Monday, August 16, 2004

A war in nine stanzas

Calvin Trillin writes a wonderful brand of satirical poetry. The Nation and New Yorker - for whom he's been an inexhaustible source of commentary, describe him as a 'verse columnist'. His critics nitpick and would charge him with focusing on doggerel but they completely miss the point of the Plympton-like populist intellectual.

In many ways his work reminds me most of the agitprop of Anthony Burgess, not the popular Clockwork Orange side of Anthony Burgess but more the Burgess of Enderby, of Byrne , of Dead Man in Deptford or of Nothing Like the Sun. Namely, this is a poet eccentric, insightful, playful and not afraid of dipping into low-brow pop culture. And like any good poet or columnist he can touch a nerve in four lines or less. In any case, when he's inspired he hits all the spots. Herewith his latest op-ed piece:

A war in nine stanzas

We chose, in this millenium's first test,
Between two lesser heirs, who, at their best,
If they'd been born as sons of other pops,
Might hope to be elected sherrif, tops.
(At school, Bush was a dunce, there's no denying.
Young Gore did not stand out - and he was trying.
A frat-house honcho, Bush reprised that part;
Young Gore portrayed a piece of chain-saw art.)
In Florida, the fate of these two lads,
Appeared for days to hang on hanging chads.
'Twas Tilden-Hayes it put one in the mind of.
And then at last the Bush heir won, or kind of.

When job and Wall Street numbers both declined,
The pundits in the capital opined,
"If Bush the Second doesn't watch his step, he
Is going to be second one-term preppy."
And then, as many briefers had predicted,
Bin Laden and his terrorists inflicted
A mighty blow. With our own planes they smote us.
At first the president seemed not to notice:
While reading to a class, he didn't quit
When told the second tower had been hit.
Befuddlement was on his face writ large.
Then someone must have said, "Sir, you're in charge."

Though nothing showed Iraq had played a part,
That's where Bush hoped or swift response could start.
(then terrorist could count on what we'd do:
Attack us, we'll strike back, though not at you.)
We toppled first that band of Afghan loonies
Who'd let Bin Laden hide out in their boonies.
The Taliban were smashed in one fell swoop.
Bin Laden, though had plainly flown the coop.
Bush then forgot that name, and said, "In fact,
Iraq's the place that has to be attacked."
The war, Rove thought, with this one course correction,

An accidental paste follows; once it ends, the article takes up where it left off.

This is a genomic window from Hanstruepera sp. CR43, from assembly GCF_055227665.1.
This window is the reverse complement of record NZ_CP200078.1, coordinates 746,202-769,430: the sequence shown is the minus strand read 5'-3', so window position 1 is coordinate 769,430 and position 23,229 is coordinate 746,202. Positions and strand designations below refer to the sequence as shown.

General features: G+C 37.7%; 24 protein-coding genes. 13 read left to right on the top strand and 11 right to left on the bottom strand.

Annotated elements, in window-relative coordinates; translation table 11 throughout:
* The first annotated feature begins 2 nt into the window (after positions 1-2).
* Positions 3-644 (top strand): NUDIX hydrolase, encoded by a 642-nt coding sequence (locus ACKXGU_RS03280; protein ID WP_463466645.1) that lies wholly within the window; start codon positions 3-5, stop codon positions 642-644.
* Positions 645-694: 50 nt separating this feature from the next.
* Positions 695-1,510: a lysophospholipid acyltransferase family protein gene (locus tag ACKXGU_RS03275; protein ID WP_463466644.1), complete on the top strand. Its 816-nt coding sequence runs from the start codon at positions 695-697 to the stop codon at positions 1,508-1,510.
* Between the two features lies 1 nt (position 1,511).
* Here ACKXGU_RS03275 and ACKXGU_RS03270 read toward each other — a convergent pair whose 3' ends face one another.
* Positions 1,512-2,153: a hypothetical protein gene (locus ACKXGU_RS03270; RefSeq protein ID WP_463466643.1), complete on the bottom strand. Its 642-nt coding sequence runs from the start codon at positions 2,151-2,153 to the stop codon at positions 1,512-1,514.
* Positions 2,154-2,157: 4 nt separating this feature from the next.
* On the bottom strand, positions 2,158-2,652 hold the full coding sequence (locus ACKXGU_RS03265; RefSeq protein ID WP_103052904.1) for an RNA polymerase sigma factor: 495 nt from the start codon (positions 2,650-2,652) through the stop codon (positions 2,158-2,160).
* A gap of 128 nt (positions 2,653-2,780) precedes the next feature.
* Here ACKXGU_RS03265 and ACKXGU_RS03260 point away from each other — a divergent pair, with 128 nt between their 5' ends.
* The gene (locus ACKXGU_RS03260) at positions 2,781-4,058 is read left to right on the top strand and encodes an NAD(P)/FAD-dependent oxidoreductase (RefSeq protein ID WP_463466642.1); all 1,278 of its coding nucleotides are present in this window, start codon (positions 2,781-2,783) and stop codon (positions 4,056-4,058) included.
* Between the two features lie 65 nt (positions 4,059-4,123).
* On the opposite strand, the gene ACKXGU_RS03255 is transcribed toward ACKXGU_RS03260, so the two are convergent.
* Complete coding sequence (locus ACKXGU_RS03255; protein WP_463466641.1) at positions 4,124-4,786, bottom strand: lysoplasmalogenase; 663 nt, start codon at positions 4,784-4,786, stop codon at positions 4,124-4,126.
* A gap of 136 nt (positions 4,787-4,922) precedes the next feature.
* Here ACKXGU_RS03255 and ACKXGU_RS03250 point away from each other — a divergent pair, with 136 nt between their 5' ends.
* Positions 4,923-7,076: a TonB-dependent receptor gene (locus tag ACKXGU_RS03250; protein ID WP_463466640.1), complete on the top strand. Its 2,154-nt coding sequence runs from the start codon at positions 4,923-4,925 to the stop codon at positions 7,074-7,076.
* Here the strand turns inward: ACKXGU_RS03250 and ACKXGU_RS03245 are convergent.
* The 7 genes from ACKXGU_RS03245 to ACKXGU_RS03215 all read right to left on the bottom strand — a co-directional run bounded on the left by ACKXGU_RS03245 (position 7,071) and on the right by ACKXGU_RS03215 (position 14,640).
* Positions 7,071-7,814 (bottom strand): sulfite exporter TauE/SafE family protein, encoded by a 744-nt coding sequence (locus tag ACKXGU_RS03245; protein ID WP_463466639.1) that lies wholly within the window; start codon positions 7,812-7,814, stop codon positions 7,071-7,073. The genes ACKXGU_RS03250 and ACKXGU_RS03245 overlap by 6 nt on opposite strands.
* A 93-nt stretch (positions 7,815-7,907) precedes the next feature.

Could still endure until the next election.

Bush said that our security was based
On getting this Saddam erased posthaste.
In crimes Saddam's C.V. was hardly lacking.
Though that was true when he'd enjoyed our backing.
But now he had these weapons we'd forbidden,
The White House said; we knew where they were hidden.
One saw Saddam Hussein, George Bush implied,
Behind that awful day our people died.
And therefore, Condeleeza Rice allowed,
The next attack might be a mushroom cloud.
And it could come so soon, so said the Bushies,
We had to act as once to save our tushies.

"To war!" the neo-connish hawks all said.
(They'd nested in the space in Bush's head.)
Saddam was Hitler, circa '39,
They said. It's up to us to draw the line.
Though they'd been draft evaders to a man,
They talked as tough as cowpokes in Cheyenne.
Iraq will pay the reconstruction bill,
And one by one, the Arab countries will
Democratize as fast as they are able,
Like dominoes that snap up from the table.

For us to fight to right what needed righting
Was right, they said, though others did the fighting.
As power for the good, we were exempt
From rules of war: the U.S. could pre-empt.
Old allies who did not see things our way
Were soon dismissed as weasels or passé.
While making fun of duped U.N. inspectors,
Hawks brandished facts from Chalabi's defectors.
And so we conquered Baghdad and the rest,
As Bush would on a flight deck soon attest.
He wore his flight suit for that panorama -
The suit he hadn't used in Alabama.

But what we'd set to righting went so wrong
It stirred some memories of the Vietcong.
Unduped inspectors came to realize
That Chalabi had fed us lies. Surprise!
There never was a flower-petal shower.
They saw us as an occupying power.
While we paid Cheney's cronies to rebuild,
Iraqis cheered to see our soldiers killed.
Insurgent forces and our troops still battled
As Jerry Bremer and his crew skedaddled.
For him Bush spun the spin that he could muster -
The sort of speech last used for praising Custer.

With kidnappings and bombings on the rise,
Our partners started saying their goodbyes.
And even Colin Powell has now confessed
The coalition seems less coalesced.
The older allies we had roundly dissed
Decline our invitations to assist.
No domino's snapped up as hopeful token
The Middle East is fixed. It seems more broken -
More anti-U.S. hatred than before,
More fresh recruits to fight a holy war.
In Europe, though, most people take the view
The danger's not from Muslims but Bush II.

The weapons that we went to war to get
Have not, as Bush might say, been found just yet.
And even Bush no longer seeks to blame
Iraq for when the towers were aflame.
You don't need clairvoyance to intuit
This war's against a man who didn't do it.
The man who did is laughing up his sleeve
As parents of our fallen soldiers grieve.
Although we live in color-code dread,
Most voters like the way he's fought the terror.
And Bush, when asked, could not recall one error.
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